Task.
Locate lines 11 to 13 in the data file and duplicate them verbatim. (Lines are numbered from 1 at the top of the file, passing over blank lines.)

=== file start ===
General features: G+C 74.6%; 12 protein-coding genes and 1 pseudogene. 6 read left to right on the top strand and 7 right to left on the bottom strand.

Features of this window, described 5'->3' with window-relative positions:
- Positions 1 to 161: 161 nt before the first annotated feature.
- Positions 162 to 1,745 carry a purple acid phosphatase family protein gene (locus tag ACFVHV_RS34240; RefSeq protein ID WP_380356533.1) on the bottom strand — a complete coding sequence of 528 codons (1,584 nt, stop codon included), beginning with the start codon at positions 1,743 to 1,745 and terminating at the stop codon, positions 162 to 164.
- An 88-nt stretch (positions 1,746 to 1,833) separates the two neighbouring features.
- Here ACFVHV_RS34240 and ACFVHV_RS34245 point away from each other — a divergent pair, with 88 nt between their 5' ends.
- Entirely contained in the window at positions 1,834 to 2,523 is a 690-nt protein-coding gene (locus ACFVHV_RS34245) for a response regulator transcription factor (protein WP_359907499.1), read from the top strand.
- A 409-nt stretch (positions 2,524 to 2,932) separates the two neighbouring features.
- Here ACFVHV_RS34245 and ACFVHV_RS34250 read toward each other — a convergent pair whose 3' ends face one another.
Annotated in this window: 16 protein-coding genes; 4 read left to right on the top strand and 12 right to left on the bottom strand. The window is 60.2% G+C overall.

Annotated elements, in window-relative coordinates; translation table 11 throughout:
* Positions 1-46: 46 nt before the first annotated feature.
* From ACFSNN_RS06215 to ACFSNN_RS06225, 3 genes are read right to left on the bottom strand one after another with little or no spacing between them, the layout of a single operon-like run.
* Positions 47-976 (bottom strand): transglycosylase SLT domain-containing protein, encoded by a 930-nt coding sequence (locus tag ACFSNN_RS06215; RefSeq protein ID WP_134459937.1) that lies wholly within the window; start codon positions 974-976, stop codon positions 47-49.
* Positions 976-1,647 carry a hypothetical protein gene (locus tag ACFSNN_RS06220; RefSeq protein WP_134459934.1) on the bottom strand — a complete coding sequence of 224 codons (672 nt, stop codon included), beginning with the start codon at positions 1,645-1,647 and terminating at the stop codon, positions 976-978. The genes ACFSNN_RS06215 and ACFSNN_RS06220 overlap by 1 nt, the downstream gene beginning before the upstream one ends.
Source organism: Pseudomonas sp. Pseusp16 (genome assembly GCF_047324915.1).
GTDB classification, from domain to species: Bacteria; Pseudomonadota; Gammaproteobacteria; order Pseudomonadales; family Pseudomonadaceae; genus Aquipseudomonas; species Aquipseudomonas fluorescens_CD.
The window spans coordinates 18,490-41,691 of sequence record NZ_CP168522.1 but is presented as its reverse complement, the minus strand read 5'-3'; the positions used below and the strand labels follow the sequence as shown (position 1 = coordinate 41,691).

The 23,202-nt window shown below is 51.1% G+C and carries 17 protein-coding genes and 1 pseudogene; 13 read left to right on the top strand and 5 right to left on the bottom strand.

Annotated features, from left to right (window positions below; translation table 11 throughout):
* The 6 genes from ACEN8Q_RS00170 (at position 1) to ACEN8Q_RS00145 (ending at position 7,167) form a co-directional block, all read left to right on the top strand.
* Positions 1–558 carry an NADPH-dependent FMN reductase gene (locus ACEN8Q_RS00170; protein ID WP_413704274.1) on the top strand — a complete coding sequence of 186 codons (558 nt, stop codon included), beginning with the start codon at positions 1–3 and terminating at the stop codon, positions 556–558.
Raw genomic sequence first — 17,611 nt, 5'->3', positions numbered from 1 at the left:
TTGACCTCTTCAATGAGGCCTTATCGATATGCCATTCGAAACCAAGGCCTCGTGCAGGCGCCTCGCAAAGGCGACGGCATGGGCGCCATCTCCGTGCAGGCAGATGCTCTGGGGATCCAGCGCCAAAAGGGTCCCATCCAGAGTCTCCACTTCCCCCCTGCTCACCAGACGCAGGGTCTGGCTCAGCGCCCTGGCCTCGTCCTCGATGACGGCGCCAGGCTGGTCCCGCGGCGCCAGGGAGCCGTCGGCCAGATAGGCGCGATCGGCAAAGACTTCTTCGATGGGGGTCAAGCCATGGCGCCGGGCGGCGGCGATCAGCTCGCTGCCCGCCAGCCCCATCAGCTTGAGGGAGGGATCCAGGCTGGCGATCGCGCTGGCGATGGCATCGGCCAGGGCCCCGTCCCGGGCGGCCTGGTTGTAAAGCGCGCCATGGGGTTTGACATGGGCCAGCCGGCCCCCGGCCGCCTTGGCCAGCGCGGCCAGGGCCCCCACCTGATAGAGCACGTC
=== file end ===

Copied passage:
Annotated elements, in window-relative coordinates; translation table 11 throughout:
* Positions 1-46: 46 nt before the first annotated feature.
* From ACFSNN_RS06215 to ACFSNN_RS06225, 3 genes are read right to left on the bottom strand one after another with little or no spacing between them, the layout of a single operon-like run.